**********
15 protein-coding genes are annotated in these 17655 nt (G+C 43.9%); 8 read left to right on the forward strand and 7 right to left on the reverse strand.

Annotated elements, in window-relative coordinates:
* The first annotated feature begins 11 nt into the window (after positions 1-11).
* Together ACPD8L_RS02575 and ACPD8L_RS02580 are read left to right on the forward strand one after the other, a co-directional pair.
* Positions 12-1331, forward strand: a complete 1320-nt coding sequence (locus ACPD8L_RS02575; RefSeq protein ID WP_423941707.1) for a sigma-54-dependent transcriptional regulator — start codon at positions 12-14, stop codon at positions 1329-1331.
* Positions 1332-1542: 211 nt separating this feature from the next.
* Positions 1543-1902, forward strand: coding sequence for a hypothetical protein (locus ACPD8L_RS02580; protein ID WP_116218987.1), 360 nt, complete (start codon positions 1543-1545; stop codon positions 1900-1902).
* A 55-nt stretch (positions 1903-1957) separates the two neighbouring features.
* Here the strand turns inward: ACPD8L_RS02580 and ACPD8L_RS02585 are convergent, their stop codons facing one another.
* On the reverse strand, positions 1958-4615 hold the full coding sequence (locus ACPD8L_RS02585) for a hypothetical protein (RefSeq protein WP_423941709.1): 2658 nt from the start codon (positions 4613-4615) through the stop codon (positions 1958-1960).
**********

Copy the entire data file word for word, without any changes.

15 protein-coding genes are annotated in these 17655 nt (G+C 43.9%); 8 read left to right on the forward strand and 7 right to left on the reverse strand.

Annotated elements, in window-relative coordinates:
* The first annotated feature begins 11 nt into the window (after positions 1-11).
* Together ACPD8L_RS02575 and ACPD8L_RS02580 are read left to right on the forward strand one after the other, a co-directional pair.
* Positions 12-1331, forward strand: a complete 1320-nt coding sequence (locus ACPD8L_RS02575; RefSeq protein ID WP_423941707.1) for a sigma-54-dependent transcriptional regulator — start codon at positions 12-14, stop codon at positions 1329-1331.
* Positions 1332-1542: 211 nt separating this feature from the next.
* Positions 1543-1902, forward strand: coding sequence for a hypothetical protein (locus ACPD8L_RS02580; protein ID WP_116218987.1), 360 nt, complete (start codon positions 1543-1545; stop codon positions 1900-1902).
* A 55-nt stretch (positions 1903-1957) separates the two neighbouring features.
* Here the strand turns inward: ACPD8L_RS02580 and ACPD8L_RS02585 are convergent, their stop codons facing one another.
* On the reverse strand, positions 1958-4615 hold the full coding sequence (locus ACPD8L_RS02585) for a hypothetical protein (RefSeq protein WP_423941709.1): 2658 nt from the start codon (positions 4613-4615) through the stop codon (positions 1958-1960).